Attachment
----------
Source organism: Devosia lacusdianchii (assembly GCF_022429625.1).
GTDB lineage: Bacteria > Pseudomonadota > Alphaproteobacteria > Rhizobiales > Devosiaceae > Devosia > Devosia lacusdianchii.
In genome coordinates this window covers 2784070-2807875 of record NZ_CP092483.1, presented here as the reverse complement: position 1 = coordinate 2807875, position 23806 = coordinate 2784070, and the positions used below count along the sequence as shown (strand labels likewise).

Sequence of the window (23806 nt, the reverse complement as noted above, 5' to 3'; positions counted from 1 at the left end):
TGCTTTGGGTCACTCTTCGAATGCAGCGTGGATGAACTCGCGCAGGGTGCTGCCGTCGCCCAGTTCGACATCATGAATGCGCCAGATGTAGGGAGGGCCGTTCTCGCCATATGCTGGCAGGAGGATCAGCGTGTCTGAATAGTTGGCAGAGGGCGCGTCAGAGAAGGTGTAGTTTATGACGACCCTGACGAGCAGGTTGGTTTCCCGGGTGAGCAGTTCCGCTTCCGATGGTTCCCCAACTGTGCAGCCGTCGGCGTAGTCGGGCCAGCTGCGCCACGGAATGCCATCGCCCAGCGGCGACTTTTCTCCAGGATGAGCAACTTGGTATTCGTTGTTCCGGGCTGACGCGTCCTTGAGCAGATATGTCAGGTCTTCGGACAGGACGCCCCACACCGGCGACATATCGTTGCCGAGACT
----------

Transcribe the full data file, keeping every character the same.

Source organism: Devosia lacusdianchii (assembly GCF_022429625.1).
GTDB lineage: Bacteria > Pseudomonadota > Alphaproteobacteria > Rhizobiales > Devosiaceae > Devosia > Devosia lacusdianchii.
In genome coordinates this window covers 2784070-2807875 of record NZ_CP092483.1, presented here as the reverse complement: position 1 = coordinate 2807875, position 23806 = coordinate 2784070, and the positions used below count along the sequence as shown (strand labels likewise).

Sequence of the window (23806 nt, the reverse complement as noted above, 5' to 3'; positions counted from 1 at the left end):
TGCTTTGGGTCACTCTTCGAATGCAGCGTGGATGAACTCGCGCAGGGTGCTGCCGTCGCCCAGTTCGACATCATGAATGCGCCAGATGTAGGGAGGGCCGTTCTCGCCATATGCTGGCAGGAGGATCAGCGTGTCTGAATAGTTGGCAGAGGGCGCGTCAGAGAAGGTGTAGTTTATGACGACCCTGACGAGCAGGTTGGTTTCCCGGGTGAGCAGTTCCGCTTCCGATGGTTCCCCAACTGTGCAGCCGTCGGCGTAGTCGGGCCAGCTGCGCCACGGAATGCCATCGCCCAGCGGCGACTTTTCTCCAGGATGAGCAACTTGGTATTCGTTGTTCCGGGCTGACGCGTCCTTGAGCAGATATGTCAGGTCTTCGGACAGGACGCCCCACACCGGCGACATATCGTTGCCGAGACT